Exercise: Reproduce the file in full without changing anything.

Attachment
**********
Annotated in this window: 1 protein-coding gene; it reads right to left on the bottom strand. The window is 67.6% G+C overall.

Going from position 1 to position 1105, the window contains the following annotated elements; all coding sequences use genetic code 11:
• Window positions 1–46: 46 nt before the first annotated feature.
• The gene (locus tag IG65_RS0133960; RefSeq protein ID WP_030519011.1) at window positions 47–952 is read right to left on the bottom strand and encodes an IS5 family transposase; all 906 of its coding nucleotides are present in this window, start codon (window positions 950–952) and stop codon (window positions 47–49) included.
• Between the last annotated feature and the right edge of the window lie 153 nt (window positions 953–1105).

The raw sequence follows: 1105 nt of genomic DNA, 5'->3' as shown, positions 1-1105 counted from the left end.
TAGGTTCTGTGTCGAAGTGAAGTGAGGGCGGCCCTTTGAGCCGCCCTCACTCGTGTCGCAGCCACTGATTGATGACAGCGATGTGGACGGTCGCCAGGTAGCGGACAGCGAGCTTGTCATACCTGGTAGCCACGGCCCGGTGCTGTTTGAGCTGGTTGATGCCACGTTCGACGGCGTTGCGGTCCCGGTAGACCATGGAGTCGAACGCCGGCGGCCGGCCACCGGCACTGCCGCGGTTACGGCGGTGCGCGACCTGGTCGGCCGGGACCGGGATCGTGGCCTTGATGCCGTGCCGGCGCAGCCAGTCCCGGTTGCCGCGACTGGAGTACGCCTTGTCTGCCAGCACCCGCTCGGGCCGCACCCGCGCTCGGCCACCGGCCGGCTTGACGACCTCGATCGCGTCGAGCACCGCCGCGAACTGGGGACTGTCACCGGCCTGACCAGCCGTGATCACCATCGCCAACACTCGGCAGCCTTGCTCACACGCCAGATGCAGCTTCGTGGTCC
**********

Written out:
Annotated in this window: 1 protein-coding gene; it reads right to left on the bottom strand. The window is 67.6% G+C overall.

Going from position 1 to position 1105, the window contains the following annotated elements; all coding sequences use genetic code 11:
• Window positions 1–46: 46 nt before the first annotated feature.
• The gene (locus tag IG65_RS0133960; RefSeq protein ID WP_030519011.1) at window positions 47–952 is read right to left on the bottom strand and encodes an IS5 family transposase; all 906 of its coding nucleotides are present in this window, start codon (window positions 950–952) and stop codon (window positions 47–49) included.
• Between the last annotated feature and the right edge of the window lie 153 nt (window positions 953–1105).

The raw sequence follows: 1105 nt of genomic DNA, 5'->3' as shown, positions 1-1105 counted from the left end.
TAGGTTCTGTGTCGAAGTGAAGTGAGGGCGGCCCTTTGAGCCGCCCTCACTCGTGTCGCAGCCACTGATTGATGACAGCGATGTGGACGGTCGCCAGGTAGCGGACAGCGAGCTTGTCATACCTGGTAGCCACGGCCCGGTGCTGTTTGAGCTGGTTGATGCCACGTTCGACGGCGTTGCGGTCCCGGTAGACCATGGAGTCGAACGCCGGCGGCCGGCCACCGGCACTGCCGCGGTTACGGCGGTGCGCGACCTGGTCGGCCGGGACCGGGATCGTGGCCTTGATGCCGTGCCGGCGCAGCCAGTCCCGGTTGCCGCGACTGGAGTACGCCTTGTCTGCCAGCACCCGCTCGGGCCGCACCCGCGCTCGGCCACCGGCCGGCTTGACGACCTCGATCGCGTCGAGCACCGCCGCGAACTGGGGACTGTCACCGGCCTGACCAGCCGTGATCACCATCGCCAACACTCGGCAGCCTTGCTCACACGCCAGATGCAGCTTCGTGGTCC